NEW YORK — As the nation mourns the deaths of the nine people murdered last month at Emanuel AME Church in Charleston, S.C., Holy Name Province’s leaders released a message calling for peace. The friars urged all people to examine their attitudes about race and to promote actions that bring about acceptance and equality.
Below is the statement, written by the Provincial Council and the HNP African Ancestry Committee.
The Franciscan friars of Holy Name Province stand in prayerful solidarity with our sisters and brothers of Emanuel AME Church in Charleston, S.C. We pray that God will continue to heal this remarkable congregation that inspires us by its spirit of forgiveness toward the perpetrator of a horrendous act of hatred. This tragic event underscores once again the fact that vestiges of racism continue to affect our national life. It silences the claim that racism — our nation’s “original sin” — has been eliminated.
As we decry this latest act of racially motivated violence — on this occasion, in a house of prayer — we Franciscans examine our own consciences with regard to racial discrimination. As followers of St. Francis of Assisi, we have a tradition of respect and love for all human beings, indeed of all creation. We know that God is a God of life, not death, and that all life matters. For that reason, in the face of the tragedy in Charleston and similar acts of inhumanity in our nation, we pledge ourselves and urge our country to acknowledge elements of racism still present in us and to renew our struggle for equality and inclusivity.
Again, we declare our solidarity with the congregation of Mother Emmanuel AME Church and with all who suffer acts of discrimination of any kind. Our greeting to them remains that of our founder, St. Francis: “Pace e Bene” (Peace and All Good).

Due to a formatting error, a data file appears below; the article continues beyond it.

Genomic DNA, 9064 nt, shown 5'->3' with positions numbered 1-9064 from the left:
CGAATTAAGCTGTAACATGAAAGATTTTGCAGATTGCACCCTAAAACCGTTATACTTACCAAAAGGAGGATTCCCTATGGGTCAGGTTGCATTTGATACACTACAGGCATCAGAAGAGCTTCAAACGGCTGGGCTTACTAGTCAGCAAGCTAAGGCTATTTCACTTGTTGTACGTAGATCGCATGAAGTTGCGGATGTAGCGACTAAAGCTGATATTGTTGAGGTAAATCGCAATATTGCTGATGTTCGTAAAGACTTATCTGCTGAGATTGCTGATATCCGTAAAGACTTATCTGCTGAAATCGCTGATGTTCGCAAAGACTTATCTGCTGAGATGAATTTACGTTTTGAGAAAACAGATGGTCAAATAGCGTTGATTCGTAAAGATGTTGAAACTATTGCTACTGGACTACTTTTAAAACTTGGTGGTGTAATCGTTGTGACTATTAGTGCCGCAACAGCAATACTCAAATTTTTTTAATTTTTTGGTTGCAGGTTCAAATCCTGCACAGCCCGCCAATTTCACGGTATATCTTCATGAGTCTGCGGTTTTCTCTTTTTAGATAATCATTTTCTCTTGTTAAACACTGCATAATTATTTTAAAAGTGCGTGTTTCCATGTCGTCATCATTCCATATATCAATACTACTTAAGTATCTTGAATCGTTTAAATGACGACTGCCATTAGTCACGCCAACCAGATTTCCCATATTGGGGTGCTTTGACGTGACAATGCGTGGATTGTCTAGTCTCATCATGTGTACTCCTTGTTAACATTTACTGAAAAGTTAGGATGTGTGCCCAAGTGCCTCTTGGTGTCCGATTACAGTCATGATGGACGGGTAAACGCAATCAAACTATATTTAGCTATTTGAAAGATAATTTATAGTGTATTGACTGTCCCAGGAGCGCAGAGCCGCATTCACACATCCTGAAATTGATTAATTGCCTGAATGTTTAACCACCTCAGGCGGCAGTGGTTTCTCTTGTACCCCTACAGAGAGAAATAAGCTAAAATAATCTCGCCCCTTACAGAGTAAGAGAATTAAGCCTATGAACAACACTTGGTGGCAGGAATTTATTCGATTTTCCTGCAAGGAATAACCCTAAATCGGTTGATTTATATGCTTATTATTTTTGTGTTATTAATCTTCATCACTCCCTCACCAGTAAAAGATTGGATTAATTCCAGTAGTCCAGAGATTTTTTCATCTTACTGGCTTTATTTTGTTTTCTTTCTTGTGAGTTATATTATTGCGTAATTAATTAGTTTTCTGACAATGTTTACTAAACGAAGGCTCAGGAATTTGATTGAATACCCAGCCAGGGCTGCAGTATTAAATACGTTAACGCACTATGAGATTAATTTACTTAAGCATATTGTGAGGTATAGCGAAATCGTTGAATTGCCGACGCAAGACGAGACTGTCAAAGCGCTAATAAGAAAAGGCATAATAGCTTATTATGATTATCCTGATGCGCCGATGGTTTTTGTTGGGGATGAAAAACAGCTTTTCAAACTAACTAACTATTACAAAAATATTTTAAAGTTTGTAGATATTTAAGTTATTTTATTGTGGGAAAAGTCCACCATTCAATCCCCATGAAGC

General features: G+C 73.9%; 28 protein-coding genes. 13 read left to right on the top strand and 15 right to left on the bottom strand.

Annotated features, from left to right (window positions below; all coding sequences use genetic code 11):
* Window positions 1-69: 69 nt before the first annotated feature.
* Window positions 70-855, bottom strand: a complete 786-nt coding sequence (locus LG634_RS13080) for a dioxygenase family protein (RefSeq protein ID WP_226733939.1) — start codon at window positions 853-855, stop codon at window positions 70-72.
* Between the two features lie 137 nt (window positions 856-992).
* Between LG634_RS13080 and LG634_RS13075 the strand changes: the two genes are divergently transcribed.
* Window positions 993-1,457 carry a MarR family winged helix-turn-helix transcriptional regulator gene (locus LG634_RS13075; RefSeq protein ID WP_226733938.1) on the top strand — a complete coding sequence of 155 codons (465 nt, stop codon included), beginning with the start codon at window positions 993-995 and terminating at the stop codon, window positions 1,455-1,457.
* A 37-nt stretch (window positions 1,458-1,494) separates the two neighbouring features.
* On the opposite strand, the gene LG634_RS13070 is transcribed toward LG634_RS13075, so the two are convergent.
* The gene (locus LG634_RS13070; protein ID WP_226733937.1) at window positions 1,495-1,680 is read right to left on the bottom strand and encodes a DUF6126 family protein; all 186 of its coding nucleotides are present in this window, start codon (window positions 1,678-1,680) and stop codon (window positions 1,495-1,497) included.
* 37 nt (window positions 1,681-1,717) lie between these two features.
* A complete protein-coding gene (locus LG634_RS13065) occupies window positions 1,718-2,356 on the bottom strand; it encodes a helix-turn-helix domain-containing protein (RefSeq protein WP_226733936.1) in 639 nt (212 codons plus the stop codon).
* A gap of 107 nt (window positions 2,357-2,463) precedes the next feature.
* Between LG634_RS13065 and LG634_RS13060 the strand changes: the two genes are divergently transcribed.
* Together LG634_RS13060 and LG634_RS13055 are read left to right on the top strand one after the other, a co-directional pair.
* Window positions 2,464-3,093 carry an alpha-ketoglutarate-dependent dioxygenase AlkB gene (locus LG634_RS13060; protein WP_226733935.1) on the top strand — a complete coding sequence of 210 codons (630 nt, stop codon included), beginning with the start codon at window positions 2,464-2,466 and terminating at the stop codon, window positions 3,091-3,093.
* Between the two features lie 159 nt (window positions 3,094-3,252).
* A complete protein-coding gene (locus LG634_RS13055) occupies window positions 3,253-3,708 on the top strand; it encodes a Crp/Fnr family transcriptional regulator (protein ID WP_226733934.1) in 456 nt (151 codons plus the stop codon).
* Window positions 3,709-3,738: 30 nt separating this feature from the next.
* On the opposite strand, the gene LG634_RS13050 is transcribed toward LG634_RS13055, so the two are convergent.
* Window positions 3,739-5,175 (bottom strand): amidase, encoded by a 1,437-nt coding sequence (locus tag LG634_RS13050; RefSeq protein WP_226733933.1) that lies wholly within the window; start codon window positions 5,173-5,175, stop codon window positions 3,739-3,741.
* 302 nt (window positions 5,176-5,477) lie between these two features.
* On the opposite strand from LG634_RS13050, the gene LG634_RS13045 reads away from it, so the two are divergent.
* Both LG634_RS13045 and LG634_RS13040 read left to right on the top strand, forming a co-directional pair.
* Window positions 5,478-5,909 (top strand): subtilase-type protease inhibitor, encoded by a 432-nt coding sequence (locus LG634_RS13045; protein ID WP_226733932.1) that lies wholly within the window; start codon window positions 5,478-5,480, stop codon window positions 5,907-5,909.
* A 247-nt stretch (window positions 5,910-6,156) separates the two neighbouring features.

In South Carolina and other parts of the country, friars and HNP ministries have been showing their support for the people of Charleston.
Bishop Robert Guglielmone of Charleston represented the diocese at an ecumenical prayer service the day after the shooting and distributed prayer petitions, which the friars in South Carolina used at their parishes.
“The bishop sent out an email with the petitions so we could include them in our regular petitions during weekend Masses,” said Henry Fulmer, OFM, of St. Joseph’s Parish in Anderson in the northwest region of the state. “All South Carolina Catholics were to pray a nine-day novena for the victims of the massacre, and for healing the Emanuel AME church community. We friars included the situation in our homily the last two weekends.”
Also in the Piedmont region, St. Anthony of Padua Parish in Greenville held a prayer vigil for the victims, their families, Mother Emanuel Church and for the perpetrator. This was followed by a “powerful weekend of preaching” by David Hyman, OFM, said pastor Patrick Tuttle, OFM, who was chaperoning a high school trip to Italy at the time. A novena was begun and ended on June 28.
After Patrick’s return to the U.S., he remarked that the weekend Mass readings for June 27-28 “were as if they were designed for our state. ‘I am not the God of death!’ (WIS 1:13-15) ‘Retain all graciousness’ (2 COR 8:7) and the story of a woman who touches the Lord’s garment in a quest for healing (MK 5: 21-43). These were amplified in the beautiful gift of African-American preaching style and inspiration was God’s order that day.”
In Boston, as a way of showing solidarity with Mother Emanuel Church, St. Anthony Shrine displayed a condolence book. According to the Shrine’s June 29 Facebook post, worshippers were “invited to write a message or prayer for our brothers and sisters in Christ” before and after weekday Masses.
At many parishes, friars presented words of support and sympathy as part of their homilies. Some ministries, including St. Patrick Friary in Buffalo, N.Y., posted the Province’s statement on their Facebook pages.
Photos of South Carolinians united in prayer were posted on the website of The Catholic Miscellany.
The executive secretary of the English-speaking Conference, Fr. Thomas Washburn, OFM, of Immaculate Conception Province, wrote about “the healing power of forgiveness in Charleston” on his blog A Friar’s Life. “If you’ve ever wondered what that looks like in practice, look no further than Charleston this week. Forgiveness transforms, it heals, it calls us higher, it makes us whole, it shows us and the world who God has truly called us to be.
“Let us all strive to do the same. It just might change the world.”
— Jocelyn Thomas is director of communications for Holy Name Province.